Towards the end of class I quickly said the following:

Let $f : \{-1,1\}^n \to \{-1,1\}$ be any social choice function, and suppose we try to use it to rank 3 candidates via 3 pairwise comparisons using $f$. The Rationality of $f$ is the probability (when the voters' preferences are i.i.d. and uniform) that this doesn't not result in a cyclic preference.

Then if $f$ is weakly symmetric, the Rationality of $f$ is at most $7/9 + 4/9\pi \approx .919$. Here is the proof. Since the Rationality of Majority is $3/4 - (3/2\pi) \arcsin(-1/3) \approx .912$, this is looking pretty good for Majority.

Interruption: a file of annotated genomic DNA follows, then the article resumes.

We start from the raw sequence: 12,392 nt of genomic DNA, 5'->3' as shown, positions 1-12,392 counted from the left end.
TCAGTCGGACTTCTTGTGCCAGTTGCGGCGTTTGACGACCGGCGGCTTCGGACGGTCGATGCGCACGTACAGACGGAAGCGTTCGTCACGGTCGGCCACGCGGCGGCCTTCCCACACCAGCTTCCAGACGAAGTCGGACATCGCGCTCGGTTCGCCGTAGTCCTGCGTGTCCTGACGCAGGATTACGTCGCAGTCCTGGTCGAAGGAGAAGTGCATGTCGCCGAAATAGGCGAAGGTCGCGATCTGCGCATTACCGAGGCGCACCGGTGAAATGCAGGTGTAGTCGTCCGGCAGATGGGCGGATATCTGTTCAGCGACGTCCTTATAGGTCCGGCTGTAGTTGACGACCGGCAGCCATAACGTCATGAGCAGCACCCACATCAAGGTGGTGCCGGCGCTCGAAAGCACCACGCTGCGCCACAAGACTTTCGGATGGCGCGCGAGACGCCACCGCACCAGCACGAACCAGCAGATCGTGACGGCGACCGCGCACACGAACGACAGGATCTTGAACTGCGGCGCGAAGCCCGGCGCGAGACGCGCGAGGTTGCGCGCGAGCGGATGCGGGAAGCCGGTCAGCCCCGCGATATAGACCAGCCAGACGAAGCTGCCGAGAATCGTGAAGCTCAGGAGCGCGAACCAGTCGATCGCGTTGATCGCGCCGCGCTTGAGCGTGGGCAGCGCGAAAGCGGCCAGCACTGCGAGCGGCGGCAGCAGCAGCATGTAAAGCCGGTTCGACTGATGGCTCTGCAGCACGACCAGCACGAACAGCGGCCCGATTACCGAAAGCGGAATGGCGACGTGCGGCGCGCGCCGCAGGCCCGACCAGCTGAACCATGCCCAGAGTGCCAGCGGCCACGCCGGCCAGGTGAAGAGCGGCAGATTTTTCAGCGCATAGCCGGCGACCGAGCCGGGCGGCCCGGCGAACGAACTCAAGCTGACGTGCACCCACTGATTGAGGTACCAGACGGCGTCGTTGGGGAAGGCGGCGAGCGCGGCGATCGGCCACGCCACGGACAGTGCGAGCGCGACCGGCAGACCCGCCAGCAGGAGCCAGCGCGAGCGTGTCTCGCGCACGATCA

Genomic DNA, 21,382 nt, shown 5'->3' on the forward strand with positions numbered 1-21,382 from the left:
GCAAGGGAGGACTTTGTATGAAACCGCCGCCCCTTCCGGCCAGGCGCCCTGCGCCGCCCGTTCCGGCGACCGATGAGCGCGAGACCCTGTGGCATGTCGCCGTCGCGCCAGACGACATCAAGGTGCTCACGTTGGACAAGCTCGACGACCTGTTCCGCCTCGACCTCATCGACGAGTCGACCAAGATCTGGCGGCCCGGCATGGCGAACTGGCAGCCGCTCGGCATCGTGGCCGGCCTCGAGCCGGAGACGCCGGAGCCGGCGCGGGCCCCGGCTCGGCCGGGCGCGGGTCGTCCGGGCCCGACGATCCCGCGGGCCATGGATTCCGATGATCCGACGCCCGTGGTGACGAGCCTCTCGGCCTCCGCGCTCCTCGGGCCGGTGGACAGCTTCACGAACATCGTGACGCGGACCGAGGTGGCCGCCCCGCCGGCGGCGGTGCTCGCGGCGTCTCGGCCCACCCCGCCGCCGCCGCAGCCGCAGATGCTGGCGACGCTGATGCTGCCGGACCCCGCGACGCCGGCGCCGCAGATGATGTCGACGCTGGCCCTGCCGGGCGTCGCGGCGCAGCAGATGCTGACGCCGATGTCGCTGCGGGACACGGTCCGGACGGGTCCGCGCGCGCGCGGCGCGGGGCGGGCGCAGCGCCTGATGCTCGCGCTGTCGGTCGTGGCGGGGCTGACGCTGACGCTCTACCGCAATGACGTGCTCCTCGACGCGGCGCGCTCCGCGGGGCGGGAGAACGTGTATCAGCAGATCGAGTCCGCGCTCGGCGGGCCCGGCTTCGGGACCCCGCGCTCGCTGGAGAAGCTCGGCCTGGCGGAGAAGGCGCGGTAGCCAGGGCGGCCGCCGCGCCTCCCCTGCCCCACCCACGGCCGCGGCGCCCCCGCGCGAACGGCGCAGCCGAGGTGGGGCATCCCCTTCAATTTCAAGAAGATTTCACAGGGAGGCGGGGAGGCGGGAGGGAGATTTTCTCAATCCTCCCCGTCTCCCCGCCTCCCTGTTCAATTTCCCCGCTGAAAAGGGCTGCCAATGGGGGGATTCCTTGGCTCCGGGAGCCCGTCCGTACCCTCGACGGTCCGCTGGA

In fact, later in this course we will prove the Majority Is Stablest Theorem, which in particular implies that any weakly symmetric function has Rationality at most that of Majority (plus $O(\log \log n / \log n)$).

## Thursday, February 22, 2007

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